The canal at the top of Camden Market. On the left is the Pirate Castle. The entrance 2 the disused Dead Dog basin is on right.
Note: Dead Dog basin gave boats access to an underground wharf which formed part of the Camden horse tunnels. Part of the tunnels on a lower level are open and this is actually to the north east of the basin as well as being on the lower levels. The tunnels that lead from the basin are on a part of the upper levels which are not open to the public.
View the pages of the Camden Market and Horse tunnels.
The last departure of the day from Camden to Little Venice watched by several onlookers.
The former extent of Dingwalls basin can be clearly seen where the timber decking lies.
Hampstead Road locks – the only double pair left on the canal. Its very busy with markets and shops and coffee bars. The white castellated building used to be the lock keepers house.
Hampstead Road lock was once where an unusual contraption could be found. The Regent’s Canal Company, mindful of the problem of water supply, chose to pioneer a pair of cassions (or lifts) that raised or lowered the boats. The hydro-pneumatic canal lift as it was known, was an abject failure, having worked for just a few months between 1816 and 1818. See the additional Regent’s Canal feature on Congreve’s Hydro-Pneumatic Canal Lift.
Since the major fire a couple of years ago, the whole frontage at Hawley Lock has changed and the market is now practically on the towpath.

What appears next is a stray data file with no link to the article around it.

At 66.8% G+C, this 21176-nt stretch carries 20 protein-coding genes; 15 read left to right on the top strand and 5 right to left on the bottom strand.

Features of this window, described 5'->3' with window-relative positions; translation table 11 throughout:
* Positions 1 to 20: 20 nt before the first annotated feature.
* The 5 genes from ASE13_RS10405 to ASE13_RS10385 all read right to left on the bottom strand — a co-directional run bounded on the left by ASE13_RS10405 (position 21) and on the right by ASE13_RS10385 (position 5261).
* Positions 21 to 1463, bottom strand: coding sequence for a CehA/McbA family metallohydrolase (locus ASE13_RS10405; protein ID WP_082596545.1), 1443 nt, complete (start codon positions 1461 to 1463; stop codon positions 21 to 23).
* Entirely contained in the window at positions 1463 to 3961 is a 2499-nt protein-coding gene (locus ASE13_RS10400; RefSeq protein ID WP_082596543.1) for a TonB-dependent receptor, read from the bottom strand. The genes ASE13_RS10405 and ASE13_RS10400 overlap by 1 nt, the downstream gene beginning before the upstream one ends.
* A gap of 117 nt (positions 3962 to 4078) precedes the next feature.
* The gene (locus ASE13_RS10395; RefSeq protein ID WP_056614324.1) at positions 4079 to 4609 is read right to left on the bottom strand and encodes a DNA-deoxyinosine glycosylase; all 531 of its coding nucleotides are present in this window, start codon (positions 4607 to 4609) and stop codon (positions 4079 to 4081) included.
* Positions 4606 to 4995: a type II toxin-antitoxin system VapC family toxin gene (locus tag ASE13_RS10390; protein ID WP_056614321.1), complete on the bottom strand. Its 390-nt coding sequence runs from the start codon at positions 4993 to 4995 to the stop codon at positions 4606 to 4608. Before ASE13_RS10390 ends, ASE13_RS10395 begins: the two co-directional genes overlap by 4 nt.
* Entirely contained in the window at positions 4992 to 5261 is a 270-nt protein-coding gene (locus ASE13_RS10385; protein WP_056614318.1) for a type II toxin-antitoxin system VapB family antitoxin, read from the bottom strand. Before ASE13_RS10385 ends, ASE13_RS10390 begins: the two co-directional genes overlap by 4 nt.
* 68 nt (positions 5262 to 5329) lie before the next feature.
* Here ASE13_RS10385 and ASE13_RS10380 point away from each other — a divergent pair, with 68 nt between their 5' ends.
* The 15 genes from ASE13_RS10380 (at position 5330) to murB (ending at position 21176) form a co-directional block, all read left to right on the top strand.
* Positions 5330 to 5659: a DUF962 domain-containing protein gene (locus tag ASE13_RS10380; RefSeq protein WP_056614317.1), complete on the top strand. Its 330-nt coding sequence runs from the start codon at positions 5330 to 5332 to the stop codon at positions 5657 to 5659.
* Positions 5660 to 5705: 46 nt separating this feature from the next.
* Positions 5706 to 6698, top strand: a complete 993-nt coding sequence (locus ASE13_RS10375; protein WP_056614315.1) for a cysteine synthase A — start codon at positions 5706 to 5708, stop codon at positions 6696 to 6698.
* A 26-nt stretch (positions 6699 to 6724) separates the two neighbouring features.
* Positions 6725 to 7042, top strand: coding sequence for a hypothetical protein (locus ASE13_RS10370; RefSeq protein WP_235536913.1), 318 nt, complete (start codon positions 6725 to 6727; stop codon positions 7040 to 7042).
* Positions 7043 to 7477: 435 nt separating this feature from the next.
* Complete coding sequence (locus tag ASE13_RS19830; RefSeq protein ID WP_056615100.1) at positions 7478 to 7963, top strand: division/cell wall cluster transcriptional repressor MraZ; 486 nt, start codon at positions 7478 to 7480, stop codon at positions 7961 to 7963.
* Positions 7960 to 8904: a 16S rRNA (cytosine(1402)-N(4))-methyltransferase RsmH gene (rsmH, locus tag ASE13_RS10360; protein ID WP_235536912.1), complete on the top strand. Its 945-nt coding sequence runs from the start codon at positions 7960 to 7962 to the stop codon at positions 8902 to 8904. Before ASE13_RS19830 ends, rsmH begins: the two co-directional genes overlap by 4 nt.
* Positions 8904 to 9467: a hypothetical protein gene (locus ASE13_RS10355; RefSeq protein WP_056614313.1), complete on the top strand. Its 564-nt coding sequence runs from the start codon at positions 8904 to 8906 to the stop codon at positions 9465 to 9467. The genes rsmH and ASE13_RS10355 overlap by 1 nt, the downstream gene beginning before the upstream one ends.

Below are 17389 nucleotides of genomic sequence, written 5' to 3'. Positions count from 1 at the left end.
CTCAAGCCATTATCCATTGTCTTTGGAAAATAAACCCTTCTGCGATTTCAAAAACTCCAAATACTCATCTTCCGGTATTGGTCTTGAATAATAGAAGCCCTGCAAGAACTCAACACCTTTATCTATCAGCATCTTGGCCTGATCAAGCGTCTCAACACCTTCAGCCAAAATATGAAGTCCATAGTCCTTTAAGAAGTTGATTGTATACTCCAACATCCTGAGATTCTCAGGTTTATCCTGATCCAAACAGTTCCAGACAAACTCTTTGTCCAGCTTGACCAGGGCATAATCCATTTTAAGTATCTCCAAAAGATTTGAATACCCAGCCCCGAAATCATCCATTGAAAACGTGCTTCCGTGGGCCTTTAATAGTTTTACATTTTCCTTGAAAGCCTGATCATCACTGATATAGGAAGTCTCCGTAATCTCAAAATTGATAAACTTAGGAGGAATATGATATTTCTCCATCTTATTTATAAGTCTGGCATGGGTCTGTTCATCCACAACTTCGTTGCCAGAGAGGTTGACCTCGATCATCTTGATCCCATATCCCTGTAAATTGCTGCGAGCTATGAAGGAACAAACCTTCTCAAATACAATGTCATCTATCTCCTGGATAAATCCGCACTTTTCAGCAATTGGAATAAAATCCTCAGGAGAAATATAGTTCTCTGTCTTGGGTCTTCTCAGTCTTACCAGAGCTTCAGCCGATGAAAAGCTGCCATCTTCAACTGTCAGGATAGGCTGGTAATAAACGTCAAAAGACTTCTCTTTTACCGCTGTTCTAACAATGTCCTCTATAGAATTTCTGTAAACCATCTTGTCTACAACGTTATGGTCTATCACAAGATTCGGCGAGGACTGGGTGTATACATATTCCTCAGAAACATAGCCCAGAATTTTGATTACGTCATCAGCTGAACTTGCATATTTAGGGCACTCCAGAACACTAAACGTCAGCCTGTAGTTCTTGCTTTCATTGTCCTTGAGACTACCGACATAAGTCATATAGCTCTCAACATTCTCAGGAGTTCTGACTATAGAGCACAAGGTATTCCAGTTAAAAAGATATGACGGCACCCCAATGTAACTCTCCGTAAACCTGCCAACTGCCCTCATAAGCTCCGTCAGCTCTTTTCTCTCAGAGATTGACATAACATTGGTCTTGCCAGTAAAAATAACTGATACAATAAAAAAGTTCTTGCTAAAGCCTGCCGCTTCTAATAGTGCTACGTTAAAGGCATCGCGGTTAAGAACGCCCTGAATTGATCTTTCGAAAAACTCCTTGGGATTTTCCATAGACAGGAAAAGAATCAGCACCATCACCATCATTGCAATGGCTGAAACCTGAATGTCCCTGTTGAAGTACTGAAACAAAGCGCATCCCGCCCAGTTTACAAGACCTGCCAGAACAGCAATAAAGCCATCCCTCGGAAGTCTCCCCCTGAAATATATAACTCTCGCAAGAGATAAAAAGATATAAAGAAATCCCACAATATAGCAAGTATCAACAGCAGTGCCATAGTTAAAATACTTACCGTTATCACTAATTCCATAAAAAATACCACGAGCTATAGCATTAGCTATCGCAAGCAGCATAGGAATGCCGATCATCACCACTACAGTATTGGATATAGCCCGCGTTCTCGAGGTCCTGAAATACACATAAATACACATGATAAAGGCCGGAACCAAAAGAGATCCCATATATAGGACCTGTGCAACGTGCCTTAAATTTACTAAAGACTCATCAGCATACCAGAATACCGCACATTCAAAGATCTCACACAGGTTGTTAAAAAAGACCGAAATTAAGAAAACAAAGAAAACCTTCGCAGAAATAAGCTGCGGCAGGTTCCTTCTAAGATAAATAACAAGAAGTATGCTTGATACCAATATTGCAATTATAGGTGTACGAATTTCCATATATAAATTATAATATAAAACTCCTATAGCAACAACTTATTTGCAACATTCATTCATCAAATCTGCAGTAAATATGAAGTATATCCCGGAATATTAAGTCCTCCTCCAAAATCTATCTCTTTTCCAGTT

Kentish Town at the bottom of Camden locks. The building on the right with the eggshells was once the TV-am studios.
The location is by Hawley Road Lock, which is the bottom of the three locks in the Camden flight. It took me a long time to getting round to replacing that Tanranchewer pic which means not one Th21 pic on this site now!
St Pancras, Kings Cross, Islington tunnel and City Road
Below Camden the canal has a series of sharp bends that crosses the former valley of the Fleet River. This is a view looking north west from Camden Rd bridge.
Elsewhere it has been mentioned that the Regents Canal is for most of its length built in a cutting. Between St Pancras Way (Gray’s Inn Bridge aka the Constitution bridge) and St Pancras lock, the canal is technically a contour canal for it follows the hillsides above the infant Fleet River. This may not be apparent today with all the buildings on the offside (west) part of the canal but adjacent St Pancras Way and the surrounding locale is at a considerably lower elevation.
Moored boats at Camley Street bridge, just above St Pancras.
St Pancras Lock from the north west looking to the ‘spire’ of St Pancras station. In due course the area will be completely unreconisable.
Above and below: major changes that will take place at St Pancras Lock.
The next lock is at St Pancras. The new mega station that serves international trains is just a few yards away at St Pancras and Eurostars can now be seen crossing the canal as they make their way towards the continent. Camley Street natural park runs along the south side of the canal here. On the far left can be seen the St Pancras Waterpoint. It was originally built in 1872 by Sir Gilbert Scott and was sited at St Pancras until the redevelopment of the station for Eurostar meant it had to be removed. It was dismantled carefully and transported 700 metres to its new home by St Pancras Lock.
Below St Pancras lock the canal is right next to both Kings Cross and St Pancras rail stations. Clearance work in readiness for redevelopment has afforded this view showing the stations in relation to the canal, along with one of the remaining gasholders.
Regent’s Canal pages:
Introduction & Little Venice-Maida Hill / Maida Hill-London Zoo / Cumberland Turn-Pirate Castle / Camden-St Pancras / Congreve’s Canal Lift at Camden / King’s Cross-Acton’s Lock / Mare Street-Limehouse